BANGOR, Maine — A retired Royal Canadian Mounted Police officer accused of smuggling narwhal tusks across the border pleaded guilty Wednesday in U.S. District Court to 10 money-laundering counts.

Gregory Logan, 59, of St. John, New Brunswick, smuggled 250 tusks valued at $1.5 million to $3 million into Maine in false compartments in his vehicle, prosecutors said.

Narwhals are medium-sized whales known for spiral tusks that can grow longer than 8 feet. They are protected by the U.S. and Canada.

Logan, who was a Canadian Mountie when he began bringing the tusks into the U.S., faces up to 20 years in prison and a $500,000 fine for each count.

No sentencing date has been set.

Logan was originally charged with smuggling, conspiracy and money laundering. He pleaded guilty in Canada to a related wildlife smuggling crime, and terms of his extradition limited U.S. charges to money laundering.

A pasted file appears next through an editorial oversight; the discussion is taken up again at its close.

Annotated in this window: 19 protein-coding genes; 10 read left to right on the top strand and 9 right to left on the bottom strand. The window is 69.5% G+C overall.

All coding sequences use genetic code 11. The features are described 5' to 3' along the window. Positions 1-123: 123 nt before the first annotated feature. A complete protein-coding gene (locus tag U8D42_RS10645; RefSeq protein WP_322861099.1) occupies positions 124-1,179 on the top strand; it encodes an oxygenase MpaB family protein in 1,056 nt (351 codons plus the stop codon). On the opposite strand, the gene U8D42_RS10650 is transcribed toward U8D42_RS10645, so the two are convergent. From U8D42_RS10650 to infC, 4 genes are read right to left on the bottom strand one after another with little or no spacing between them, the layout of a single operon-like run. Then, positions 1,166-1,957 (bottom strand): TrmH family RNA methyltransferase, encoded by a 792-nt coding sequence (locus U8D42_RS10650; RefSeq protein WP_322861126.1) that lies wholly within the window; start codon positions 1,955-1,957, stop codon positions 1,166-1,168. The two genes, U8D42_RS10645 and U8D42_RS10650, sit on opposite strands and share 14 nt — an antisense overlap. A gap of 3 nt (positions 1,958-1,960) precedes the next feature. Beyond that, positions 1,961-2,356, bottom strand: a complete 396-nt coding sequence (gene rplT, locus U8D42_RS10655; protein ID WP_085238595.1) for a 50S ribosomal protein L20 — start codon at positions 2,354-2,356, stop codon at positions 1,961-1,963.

Prosecutors say Logan kept a post office box at a shipping store in Ellsworth, where the tusks were shipped to U.S. buyers, and maintained a bank account in Bangor to aid in funneling money back to Canada.

Logan was originally charged along with two U.S. residents.

Andrew Zarauskas, of Union, New Jersey, was convicted and sentenced to 33 months. Charges against Jay Conrad, of Lakeland, Tennessee, were dismissed.

Logan, who retired from the Royal Canadian Mounted Police in 2003, served four months of home detention and paid a $350,000 fine in Canada.